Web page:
Wealth and talent occupy tent city

By Imogen Crispe

Chris Glen is spending 50 nights at Aotea Square as part of the 'Occupy' protest. Photo / Janna Dixon
Chris Glen is spending 50 nights at Aotea Square as part of the 'Occupy' protest. Photo / Janna Dixon

A former millionaire property guru and a wealthy business owner now call tents their homes.

Chris Glen claims he has slept in Aotea Square for 50 nights as part of the global "Occupy" protest. Glen is financially stable as an owner of two pubs and a cafe in Manchester in the UK and doesn't need to be working.

"I go back to the UK every six months to see how they are going but I have managers looking after the businesses for me. I went there on a gap year and decided to go back and buy them nine years ago," he says.

"Being financially secure has enabled me to be here full time."

He says he doesn't find camping very comfortable.

"There's constant noise and the lights of the city. Of course it's hard when it rains."

But he says it is worth it for the cause.

"The openness and the willingness of the public to look at issues more than makes up for any difficulties we face."

Glen has access to his home, and returns to shower regularly.

He says there are only two others who have done the same as part of Occupy Auckland.

He treats the occupation as a job, getting up at 7am every morning and is at his desk by 8am as a co-ordinator, responsible for the occupation finances, ensuring money donated by the public is put to good use. He says the protest receives about $3000 to $4000 a month in donations.

His family in the South Island is very supportive but were worried when Glen was arrested on November 9. He was later released without charge.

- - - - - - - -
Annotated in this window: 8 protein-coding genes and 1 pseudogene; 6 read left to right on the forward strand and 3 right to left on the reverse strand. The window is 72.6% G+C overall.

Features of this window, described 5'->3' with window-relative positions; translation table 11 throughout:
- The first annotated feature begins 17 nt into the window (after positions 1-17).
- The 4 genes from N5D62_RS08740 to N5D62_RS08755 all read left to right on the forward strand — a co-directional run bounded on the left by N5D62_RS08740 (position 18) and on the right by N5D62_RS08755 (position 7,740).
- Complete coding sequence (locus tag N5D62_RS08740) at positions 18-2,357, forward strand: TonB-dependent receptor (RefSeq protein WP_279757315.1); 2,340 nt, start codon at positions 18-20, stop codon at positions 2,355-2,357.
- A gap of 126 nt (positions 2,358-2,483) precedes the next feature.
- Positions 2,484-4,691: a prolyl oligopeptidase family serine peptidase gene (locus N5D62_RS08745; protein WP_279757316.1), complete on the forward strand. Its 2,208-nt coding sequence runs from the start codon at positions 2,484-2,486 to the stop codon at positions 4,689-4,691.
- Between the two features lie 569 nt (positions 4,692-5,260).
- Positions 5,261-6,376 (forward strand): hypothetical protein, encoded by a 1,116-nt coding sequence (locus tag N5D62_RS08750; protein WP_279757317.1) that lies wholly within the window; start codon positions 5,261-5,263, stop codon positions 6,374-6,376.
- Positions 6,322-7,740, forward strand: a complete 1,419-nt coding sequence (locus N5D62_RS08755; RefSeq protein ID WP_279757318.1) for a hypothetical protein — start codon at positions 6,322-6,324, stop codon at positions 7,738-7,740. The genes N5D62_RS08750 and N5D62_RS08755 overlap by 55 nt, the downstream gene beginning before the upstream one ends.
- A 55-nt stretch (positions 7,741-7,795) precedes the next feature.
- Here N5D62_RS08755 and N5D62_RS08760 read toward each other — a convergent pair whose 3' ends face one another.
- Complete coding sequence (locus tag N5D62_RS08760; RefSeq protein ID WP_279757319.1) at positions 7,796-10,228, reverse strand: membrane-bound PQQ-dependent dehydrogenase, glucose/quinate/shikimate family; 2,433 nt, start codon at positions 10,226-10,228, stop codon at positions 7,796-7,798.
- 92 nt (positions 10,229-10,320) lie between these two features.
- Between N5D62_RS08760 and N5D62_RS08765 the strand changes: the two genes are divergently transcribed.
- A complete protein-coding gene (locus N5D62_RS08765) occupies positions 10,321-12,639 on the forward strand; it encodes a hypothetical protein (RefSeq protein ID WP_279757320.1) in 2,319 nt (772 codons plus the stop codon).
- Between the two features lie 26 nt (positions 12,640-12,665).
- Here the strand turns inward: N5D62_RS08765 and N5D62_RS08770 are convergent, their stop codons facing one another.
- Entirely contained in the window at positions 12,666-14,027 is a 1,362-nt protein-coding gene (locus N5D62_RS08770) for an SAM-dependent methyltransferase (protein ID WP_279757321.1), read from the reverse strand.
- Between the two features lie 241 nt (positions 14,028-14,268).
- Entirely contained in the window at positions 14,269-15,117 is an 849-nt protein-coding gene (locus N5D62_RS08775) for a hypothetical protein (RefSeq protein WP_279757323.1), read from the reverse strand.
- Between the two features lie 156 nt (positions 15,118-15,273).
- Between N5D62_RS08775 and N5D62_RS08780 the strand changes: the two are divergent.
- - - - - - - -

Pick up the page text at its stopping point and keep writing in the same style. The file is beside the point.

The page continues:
A former millionaire property guru who once lived in a waterfront home in the plush Auckland suburb of Herne Bay has also been living in a tent in Dunedin's Octagon.

"I know we are making a difference. This is my new occupation," Kieran Trass told the Otago Daily Times from near his makeshift residence of the past few weeks.

The 49-year-old says he is down to "the last of my resources" and detached from his previous life as a banking and property high-flyer.

He has worked at Nathan Finance, UDC and CitiBank in mortgage lending and corporate banking. He set up a dozen start-up companies, including the property consultancy Hybrid Group, an online mortgage brokers, a property trading company, a building company, and a legal practice.

He published five books on the topic, including Grow Rich with the Property Cycle and The Housing Bubble.

In 2007, "before the world turned", he increased his exposure to property, and with his businesses shrinking lost hundreds of thousands of dollars, and "I haven't recovered".

- Herald on Sunday

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